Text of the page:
Abstract illustration of the houses of Clybourne Park

A Raisin in the Sun

by Lorraine Hansberry
Start Free Trial

How does Walter change in A Raisin in the Sun?

Walter changes his perspective, attitude, and personality several times throughout A Raisin in the Sun, transforming from a desperate, selfish man into a bitter, resentful one after Lena purchases a home. Walter loses hope and begins drinking heavily. However, Walter changes once Lena gives him the money to invest in his dream and transforms into a grateful, pleasant man. By the end of the play, Walter changes into a man with integrity and honor by refusing to sell the home.

Expert Answers

An illustration of the letter 'A' in a speech bubbles

Walter Jr.'s attitude, personality, and outlook on life dramatically change several times throughout Lorraine Hansberry's A Raisin in the Sun. At the beginning of the play, Walter Jr. is depicted as a self-centered, frustrated man who is not fulfilled by his meaningless occupation and anxious about the possibility of investing the insurance money into a liquor business. Walter also feels that the women in his family do not support his dream and becomes severely depressed when Lena informs him that she has spent the money on a home in Clybourne Park. Once Walter learns that Lena put a down payment on a home, he becomes emotionally unhinged and spends the majority of his days drinking. Walter Jr. develops into a bitter, jaded man who is only concerned with his dreams and completely neglects his wife.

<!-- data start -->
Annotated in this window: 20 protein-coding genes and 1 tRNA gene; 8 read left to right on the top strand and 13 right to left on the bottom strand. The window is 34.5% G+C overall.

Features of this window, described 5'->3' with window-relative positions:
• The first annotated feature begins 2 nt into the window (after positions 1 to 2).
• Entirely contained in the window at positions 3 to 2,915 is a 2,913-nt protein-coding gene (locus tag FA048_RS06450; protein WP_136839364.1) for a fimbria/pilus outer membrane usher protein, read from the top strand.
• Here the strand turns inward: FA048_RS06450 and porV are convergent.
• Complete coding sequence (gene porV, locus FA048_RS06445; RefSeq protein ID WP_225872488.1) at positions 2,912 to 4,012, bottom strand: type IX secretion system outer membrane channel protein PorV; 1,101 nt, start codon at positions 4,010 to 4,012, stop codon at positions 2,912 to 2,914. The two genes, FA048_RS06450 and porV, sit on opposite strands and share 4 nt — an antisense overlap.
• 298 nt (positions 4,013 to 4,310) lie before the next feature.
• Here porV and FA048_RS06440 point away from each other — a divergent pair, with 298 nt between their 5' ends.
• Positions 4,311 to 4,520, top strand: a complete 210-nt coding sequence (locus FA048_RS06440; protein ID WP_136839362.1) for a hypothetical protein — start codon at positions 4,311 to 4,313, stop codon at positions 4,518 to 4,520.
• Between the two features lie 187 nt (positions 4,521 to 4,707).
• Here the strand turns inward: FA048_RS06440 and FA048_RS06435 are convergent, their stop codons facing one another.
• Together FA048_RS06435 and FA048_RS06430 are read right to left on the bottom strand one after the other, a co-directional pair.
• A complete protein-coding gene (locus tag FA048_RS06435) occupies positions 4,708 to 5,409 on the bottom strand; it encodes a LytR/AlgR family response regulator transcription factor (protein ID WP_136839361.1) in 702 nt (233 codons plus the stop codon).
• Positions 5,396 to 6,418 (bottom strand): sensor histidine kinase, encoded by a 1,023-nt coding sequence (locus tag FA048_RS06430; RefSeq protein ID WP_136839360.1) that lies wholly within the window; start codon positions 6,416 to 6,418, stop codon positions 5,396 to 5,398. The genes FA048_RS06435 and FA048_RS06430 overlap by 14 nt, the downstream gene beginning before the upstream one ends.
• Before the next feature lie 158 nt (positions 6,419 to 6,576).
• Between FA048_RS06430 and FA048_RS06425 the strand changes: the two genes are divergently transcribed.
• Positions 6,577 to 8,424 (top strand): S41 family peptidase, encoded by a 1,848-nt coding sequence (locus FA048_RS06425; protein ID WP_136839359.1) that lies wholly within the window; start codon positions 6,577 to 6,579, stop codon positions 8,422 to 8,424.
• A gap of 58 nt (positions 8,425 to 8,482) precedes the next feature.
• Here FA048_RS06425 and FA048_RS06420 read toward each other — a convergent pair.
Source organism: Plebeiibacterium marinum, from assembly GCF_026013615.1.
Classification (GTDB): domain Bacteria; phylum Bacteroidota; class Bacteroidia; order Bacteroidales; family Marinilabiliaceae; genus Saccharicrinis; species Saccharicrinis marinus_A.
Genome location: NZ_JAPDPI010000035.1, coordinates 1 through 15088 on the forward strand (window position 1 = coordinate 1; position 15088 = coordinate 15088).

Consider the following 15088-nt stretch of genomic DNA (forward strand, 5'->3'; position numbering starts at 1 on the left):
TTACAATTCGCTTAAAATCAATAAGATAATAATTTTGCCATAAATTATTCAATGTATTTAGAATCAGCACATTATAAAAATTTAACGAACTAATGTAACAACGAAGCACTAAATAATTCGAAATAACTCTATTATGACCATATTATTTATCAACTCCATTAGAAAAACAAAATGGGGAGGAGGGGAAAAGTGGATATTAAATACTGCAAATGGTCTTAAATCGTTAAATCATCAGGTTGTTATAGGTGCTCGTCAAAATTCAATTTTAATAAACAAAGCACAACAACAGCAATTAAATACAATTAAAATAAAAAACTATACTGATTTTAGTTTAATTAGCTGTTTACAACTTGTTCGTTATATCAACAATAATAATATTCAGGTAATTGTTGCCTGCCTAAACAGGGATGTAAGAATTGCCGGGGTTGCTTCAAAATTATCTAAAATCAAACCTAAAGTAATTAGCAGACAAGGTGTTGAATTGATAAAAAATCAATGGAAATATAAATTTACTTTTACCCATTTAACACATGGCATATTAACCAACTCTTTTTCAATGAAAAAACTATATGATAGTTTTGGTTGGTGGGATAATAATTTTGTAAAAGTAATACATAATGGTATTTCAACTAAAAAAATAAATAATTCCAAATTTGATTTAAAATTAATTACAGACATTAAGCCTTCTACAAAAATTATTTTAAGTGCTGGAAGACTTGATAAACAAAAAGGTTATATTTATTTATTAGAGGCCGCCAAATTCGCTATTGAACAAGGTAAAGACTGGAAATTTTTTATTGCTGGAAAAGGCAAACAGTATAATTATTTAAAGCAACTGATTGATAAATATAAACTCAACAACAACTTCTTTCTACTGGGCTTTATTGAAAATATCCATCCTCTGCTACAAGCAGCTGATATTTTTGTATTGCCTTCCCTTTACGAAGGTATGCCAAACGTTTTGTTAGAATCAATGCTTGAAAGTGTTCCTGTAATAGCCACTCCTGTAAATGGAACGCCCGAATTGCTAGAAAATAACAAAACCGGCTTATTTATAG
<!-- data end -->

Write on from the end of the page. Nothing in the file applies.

When Lena sympathizes with Walter Jr. and agrees to give him the majority of the insurance money to invest in his dream and Beneatha's education, Walter Jr. experiences a dramatic transformation. Walter Jr.'s attitude significantly improves, and he is grateful for Lena's gift. Unfortunately, Walter Jr.'s business partner steals the money and ruins his dream of owning a liquor business. Walter Jr. also recognizes that his family's future is in jeopardy and once again transforms into a bitter, desperate man. At the end of the play, Walter Jr. is faced with the difficult decision to sell Lena's home back to the White community or reject Mr. Lindner's offer. Lena influences Walter Jr. to make the right decision, and he demonstrates integrity and honor by refusing to sell the home. By the end of the play, Walter Jr. transforms into a selfless, bold individual who is willing to put his family's dreams ahead of his own interests.

Approved by eNotes Editorial Team